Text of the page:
During a tumultuous 2016 campaign, a porous offensive line hampered by injuries and inexperience hindered Arizona State's ability to protect its quarterbacks, giving opposing pass rushers plenty of opportunities to tee off on the Sun Devils' signal-callers.
Though ASU started over a half dozen combinations along the offensive line, regardless of which players the program lined up along its front, the Sun Devils were unable to handle speed off the edge at the tackle positions.
And unfortunately for ASU, 2016 was a season in which the Pac-12 featured plenty of speedy pass rushers, as most of the conference's top sack leaders had a hand in forcing the Sun Devils into giving up a conference-worst 41 sacks.
This spring, ASU is intent on patching up a porous front that allowed pass rushers to seep through with ease, and its mission starts at the left tackle position, where the Sun Devils will have a new starter.
Following the graduation of multi-year starter Evan Goodman, sophomore Cohl Cabral has worked his way onto the first-team offense this spring, and he's tasked with protecting a quarterback's blind side that had pass-rushers looking wide-eyed throughout the entirety of last season.
Though Cabral doesn't have a single collegiate start under his belt, he's the odds-on favorite to be the lineman ASU tasks with handling one of the most physically demanding positions in football, especially in a Pac-12 Conference that's traditionally loaded with top edge rushers.
So how is a player fewer than two full years removed from high school preparing for the opportunity? Cabral said the matchups he's facing in ASU's practices this spring are more than enough to brace him for the rest of the Pac-12, as he called seniors Koron Crump and D.J. Calhoun "freaks" and highlighted the challenge of working against Second-Team All-Pac-12 end Joseph Wicker.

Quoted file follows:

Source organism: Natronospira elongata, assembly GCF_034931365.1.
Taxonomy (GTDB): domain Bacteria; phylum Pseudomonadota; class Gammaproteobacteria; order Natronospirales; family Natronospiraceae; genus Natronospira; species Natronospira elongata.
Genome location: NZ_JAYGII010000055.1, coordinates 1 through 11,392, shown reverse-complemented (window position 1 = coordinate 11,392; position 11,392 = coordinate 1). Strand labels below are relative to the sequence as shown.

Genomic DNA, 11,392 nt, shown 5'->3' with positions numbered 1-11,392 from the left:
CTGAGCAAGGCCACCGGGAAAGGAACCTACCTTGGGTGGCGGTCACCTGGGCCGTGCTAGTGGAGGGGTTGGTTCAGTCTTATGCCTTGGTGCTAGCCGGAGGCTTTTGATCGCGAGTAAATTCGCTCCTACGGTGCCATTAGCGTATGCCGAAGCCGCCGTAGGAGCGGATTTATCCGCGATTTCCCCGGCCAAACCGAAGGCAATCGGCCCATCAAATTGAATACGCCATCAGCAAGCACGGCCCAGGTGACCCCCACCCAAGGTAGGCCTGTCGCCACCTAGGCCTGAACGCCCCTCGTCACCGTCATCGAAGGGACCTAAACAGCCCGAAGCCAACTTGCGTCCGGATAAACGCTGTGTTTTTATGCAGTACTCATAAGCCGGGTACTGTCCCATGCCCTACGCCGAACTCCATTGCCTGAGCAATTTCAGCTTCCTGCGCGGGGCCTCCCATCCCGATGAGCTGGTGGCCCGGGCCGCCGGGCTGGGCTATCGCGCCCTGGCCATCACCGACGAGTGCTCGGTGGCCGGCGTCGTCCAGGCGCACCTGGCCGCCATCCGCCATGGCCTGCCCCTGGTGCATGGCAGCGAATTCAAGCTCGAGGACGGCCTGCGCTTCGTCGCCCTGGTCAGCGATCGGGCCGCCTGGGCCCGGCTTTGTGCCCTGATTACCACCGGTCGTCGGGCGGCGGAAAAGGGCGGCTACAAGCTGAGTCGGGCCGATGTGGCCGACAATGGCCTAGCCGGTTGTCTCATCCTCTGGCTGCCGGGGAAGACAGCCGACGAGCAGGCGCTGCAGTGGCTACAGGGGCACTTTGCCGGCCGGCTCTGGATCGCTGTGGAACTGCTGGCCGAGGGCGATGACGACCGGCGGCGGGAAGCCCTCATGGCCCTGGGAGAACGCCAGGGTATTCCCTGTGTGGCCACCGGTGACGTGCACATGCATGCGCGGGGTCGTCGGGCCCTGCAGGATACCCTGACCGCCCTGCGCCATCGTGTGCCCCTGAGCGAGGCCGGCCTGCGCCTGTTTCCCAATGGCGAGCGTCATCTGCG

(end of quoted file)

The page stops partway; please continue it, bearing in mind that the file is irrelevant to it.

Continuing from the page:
“Even coach (Rob) Sale said it, if you can win reps against JoJo (Wicker), you’re going to beat everybody in the Pac-12," Cabral said. "Him, A.J. (Latu), Doug (Subtyl), those are all guys that coming off the ball, are going to put you in the right spot against somebody else. If you’re being able to get back against those guys and how well they convert from speed to power and being able to sit on that, you’re going to be able to convert on anybody. So even if you’re not winning a rep, you know you’re still in a good spot against someone else so taking that away is a big spot that we get to work with every day.”
Are the looks ASU providing in practice really enough for Cabral to assimilate to one of the most challenging jobs in football? It's difficult to say now, but with five of the top six sack leaders in the Pac-12 heading for the NFL this spring, Crump is --at least statistically-- the best returning pass rusher the conference has to offer.
After posting 9.0 sacks last season, Crump is the only returning player in the Pac-12 who posted at least 7.0 sacks a season ago, while Wicker has the potential to blossom into one of the Pac-12's top overall defensive linemen as a junior. Together, the duo has challenged Cabral, but ASU head coach Todd Graham said the former three-star recruit has been one of the Sun Devils' most impressive performers this spring.